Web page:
Magisk at FACEIT Major: "I don't think that any team should be guaranteed a spot at the Major for being top 8."
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Magisk at FACEIT Major: "I don't think that any team should be guaranteed a spot at the Major for being top 8."

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Despite losing the grand finals of DH Stockholm just last weekend, Astralis are nevertheless coming into the FACEIT Major as the biggest favourites for the title. The twist? They're not even in the Legends stage.

At media day before Major's Challengers phase, we sat down with Emil "Magisk" Reif to talk about the loss to North at DreamHack and his thoughts on the new Major seeding system Valve are implementing for Katowice 2019.

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I'd like to begin with a question about DH Stockholm. Could you take me over the series with North? Few expected the result, yourselves included, I presume. What do you feel you could've improved over the course of Stockholm?
I think now we're just focusing on the individual stuff. People felt a bit off and you could definitely feel that. We haven't played official matches for a few weeks and it's easy to feel when you haven't played a LAN tournament for quite some time. 

We're always going into a tournament to win but we also knew that it was not the tournament we were focusing on. Before DreamHack, we were practising for the Major and we used the tournament not as a practice, but as a warm-up. Of course, it was disappointing losing the final but to be honest, they just played better. Their players were good individually and I felt they played some good CS and maybe even overperformed a little bit. But that's how it is in CS. I feel you always have to overperform in a way in order to win tournaments so props to them for playing good CS; we weren't on the level to beat them in Stockholm.

No top team performed at 100 percent [at DH Stockholm]

Right now, we're looking to get back into the grind and start working our way back into our normal level. 

Moving on to the near future: the Challengers stage. Danny [zonic] said that you guys kind of felt a little bit off after the player break. Why do you think that happened? Is it the relaxation?
I just think it's because we haven't played a tournament for a long time. It's different playing at practice to playing at LAN tournaments. We just needed to get back into it. I felt we were getting better throughout the tournament and we were definitely getting back to that level of being good as a team but it was still not 100 percent yet. We're just excited to start grinding our way back to that level we know we can reach. 

I think it's the player break and you could even see it on some of the other teams as well. I didn't feel any team was at 100 percent at Stockholm. MIBR have potential for a lot more; I felt like mousesports also didn't perform on their normal level, and neither did Natus Vincere. No top team performed at 100 percent. The reason why North dominated the tournament was that they were more ready than everyone else and it felt they had that surprise of MSL being the new AWPer. No one really had a 100 percent idea of how they were going to play after they changed the roster.

We're not going to underestimate anyone — you can't afford that in this format.

Let's talk a bit about the match-up with compLexity Gaming you will play [at New Challengers Stage, round 1, 21:30 CEST — Ed.]. What are you going in with? They showed some promise in the AM Minor, a new leadership in stanislaw and ShahZam joining as well. What's the approach from you guys?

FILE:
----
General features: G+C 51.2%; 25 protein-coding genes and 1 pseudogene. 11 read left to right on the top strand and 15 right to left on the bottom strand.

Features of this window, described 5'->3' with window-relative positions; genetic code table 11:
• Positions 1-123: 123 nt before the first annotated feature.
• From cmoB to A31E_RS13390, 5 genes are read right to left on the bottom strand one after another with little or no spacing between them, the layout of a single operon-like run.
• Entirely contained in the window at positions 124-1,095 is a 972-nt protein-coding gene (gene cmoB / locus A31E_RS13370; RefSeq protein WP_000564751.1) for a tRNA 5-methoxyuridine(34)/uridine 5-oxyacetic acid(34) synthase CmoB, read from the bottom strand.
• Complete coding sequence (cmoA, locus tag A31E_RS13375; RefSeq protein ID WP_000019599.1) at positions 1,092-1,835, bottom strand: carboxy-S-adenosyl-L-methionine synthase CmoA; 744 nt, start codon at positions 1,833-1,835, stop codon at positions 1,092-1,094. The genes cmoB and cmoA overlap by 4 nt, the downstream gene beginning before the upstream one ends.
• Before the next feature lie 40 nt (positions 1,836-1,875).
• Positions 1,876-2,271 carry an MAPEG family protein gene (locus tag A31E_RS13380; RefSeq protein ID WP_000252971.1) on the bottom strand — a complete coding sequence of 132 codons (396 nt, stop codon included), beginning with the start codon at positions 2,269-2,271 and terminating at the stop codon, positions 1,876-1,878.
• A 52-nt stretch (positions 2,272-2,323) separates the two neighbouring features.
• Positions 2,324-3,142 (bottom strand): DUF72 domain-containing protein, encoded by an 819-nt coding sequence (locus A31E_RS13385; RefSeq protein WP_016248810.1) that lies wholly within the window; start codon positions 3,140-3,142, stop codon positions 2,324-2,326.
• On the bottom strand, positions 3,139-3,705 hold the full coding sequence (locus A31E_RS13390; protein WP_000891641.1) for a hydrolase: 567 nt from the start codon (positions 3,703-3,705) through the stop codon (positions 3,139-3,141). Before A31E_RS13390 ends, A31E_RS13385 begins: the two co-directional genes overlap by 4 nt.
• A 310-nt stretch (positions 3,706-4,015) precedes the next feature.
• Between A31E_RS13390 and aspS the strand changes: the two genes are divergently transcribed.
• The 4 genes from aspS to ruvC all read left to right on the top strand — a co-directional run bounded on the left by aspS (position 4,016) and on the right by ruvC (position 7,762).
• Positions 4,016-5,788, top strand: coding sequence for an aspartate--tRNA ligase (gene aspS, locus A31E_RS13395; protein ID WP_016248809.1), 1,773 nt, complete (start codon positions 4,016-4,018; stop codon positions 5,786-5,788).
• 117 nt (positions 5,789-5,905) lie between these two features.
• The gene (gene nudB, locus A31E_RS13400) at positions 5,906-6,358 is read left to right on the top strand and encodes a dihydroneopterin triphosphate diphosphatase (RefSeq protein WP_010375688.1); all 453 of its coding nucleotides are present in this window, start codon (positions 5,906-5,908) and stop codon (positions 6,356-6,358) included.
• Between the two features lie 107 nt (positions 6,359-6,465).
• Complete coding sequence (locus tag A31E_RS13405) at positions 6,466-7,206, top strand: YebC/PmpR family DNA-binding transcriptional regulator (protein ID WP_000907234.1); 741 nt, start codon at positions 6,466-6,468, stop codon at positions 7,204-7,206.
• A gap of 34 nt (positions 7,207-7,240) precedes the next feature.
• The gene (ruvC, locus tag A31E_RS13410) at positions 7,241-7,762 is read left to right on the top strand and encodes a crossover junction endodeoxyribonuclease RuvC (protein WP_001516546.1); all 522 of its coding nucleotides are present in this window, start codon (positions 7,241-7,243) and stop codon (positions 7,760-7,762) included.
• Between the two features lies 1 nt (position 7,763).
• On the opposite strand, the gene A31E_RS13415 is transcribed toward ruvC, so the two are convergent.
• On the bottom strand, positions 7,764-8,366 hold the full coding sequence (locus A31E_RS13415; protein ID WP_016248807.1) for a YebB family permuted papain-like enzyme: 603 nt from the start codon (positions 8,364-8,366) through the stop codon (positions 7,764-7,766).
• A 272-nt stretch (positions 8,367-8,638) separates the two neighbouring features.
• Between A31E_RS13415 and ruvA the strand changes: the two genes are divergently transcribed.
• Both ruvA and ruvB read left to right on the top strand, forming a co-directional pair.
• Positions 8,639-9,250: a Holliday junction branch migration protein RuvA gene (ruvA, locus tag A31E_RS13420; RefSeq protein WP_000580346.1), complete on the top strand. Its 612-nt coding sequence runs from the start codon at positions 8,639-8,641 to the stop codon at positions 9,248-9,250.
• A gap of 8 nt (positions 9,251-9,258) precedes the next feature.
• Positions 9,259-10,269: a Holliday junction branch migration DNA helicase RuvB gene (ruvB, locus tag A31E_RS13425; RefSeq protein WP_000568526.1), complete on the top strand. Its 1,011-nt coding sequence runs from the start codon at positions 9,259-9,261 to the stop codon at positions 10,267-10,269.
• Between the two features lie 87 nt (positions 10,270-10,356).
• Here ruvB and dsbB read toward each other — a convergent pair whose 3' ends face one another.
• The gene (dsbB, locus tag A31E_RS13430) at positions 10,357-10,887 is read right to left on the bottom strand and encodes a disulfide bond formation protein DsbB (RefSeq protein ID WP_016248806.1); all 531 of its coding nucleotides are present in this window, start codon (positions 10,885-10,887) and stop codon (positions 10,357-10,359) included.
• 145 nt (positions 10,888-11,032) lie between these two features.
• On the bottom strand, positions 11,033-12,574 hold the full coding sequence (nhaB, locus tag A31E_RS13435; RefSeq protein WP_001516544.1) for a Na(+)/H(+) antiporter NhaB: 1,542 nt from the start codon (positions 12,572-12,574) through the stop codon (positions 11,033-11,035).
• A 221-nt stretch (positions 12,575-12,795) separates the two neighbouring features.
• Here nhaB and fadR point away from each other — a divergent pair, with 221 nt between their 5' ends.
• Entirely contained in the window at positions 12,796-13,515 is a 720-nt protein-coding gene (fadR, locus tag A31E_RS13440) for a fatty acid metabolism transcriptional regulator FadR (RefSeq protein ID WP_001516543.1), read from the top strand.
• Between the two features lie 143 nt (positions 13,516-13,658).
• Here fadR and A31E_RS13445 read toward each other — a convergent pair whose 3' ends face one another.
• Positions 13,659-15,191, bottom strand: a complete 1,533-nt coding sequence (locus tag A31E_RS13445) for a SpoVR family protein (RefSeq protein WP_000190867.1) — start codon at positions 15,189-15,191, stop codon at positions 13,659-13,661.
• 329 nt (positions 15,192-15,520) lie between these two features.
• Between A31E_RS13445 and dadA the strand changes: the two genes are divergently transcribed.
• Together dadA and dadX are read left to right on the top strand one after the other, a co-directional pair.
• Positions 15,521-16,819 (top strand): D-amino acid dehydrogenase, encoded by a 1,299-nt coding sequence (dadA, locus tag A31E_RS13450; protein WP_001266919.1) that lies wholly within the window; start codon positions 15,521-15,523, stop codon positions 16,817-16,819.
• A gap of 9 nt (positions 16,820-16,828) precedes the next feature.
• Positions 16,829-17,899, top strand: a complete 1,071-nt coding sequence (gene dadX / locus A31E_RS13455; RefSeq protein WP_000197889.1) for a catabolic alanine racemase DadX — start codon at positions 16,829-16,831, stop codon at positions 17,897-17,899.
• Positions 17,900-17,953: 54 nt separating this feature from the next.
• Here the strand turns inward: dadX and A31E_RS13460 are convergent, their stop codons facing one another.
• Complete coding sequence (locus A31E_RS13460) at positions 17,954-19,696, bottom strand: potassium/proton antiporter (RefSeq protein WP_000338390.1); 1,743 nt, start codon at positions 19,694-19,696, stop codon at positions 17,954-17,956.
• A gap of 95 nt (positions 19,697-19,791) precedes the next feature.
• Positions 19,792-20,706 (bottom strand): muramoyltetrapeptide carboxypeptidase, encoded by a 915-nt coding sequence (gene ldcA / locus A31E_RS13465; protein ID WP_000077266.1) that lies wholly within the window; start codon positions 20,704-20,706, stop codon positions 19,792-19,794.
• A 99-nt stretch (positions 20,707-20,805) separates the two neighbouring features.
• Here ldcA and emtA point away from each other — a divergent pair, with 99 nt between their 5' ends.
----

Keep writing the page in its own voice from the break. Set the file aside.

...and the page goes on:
We're going to go with the same approach as every single match. We'll be fully prepared, we'll be looking at which maps we want to play and which maps do they hate — just the normal stuff. We're not going to underestimate anyone — you can't afford that in this format. We know they can play some good CS, but we'll focus on our own gameplay and then be prepared for whatever they bring.

Lastly, a quick question about the new Challenger invites that Valve have devised for Katowice 2019. What are your thoughts on it?
I think it's a good start. I don't think that any team should be guaranteed a spot at the Major for being top 8. Right now in CS, there are too many upsets and I feel too many teams can be good in one tournament — be not "lucky" but just deliver a few upsets — and then be top 8. Just look at Quantum Bellator Fire from the last Major. No hate against them, because they did play some good CS at that tournament and they definitely deserved the top 8, but other than that, they've been really bad, not even beating tier 3 teams. Right now, we're the best team in the world and we're not even in top 8. We're not even guaranteed the Legends stage like they are. I feel only top 2 or top 4 of the Major should be guaranteed for the next one because you can almost guarantee they will have a certain level for the next Major as well, unless they really go through many roster changes. 

Top 4 is definitely my maximum, because the level of many teams is going up and down. One month, one team can be good and then they can be really bad the next 10 months. That's why you have to find good balance between the Legends [and Challengers] stages, because you have too much advantage for the next Major as well. 

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Astralis vs. coL will close the first day at the FACEIT Major tomorrow. Astralis will need to finish top 8 by the end of the phase to move onwards and contest the Major trophy.  

More FACEIT Major coverage


Why FACEIT Major's system is so damn good
— Which CS:GO players could repeat a Major title — and what are their chances?
— The top 10 players for MVP contention at the FACEIT Major
— The five CS:GO Major series you should watch before the FACEIT Major


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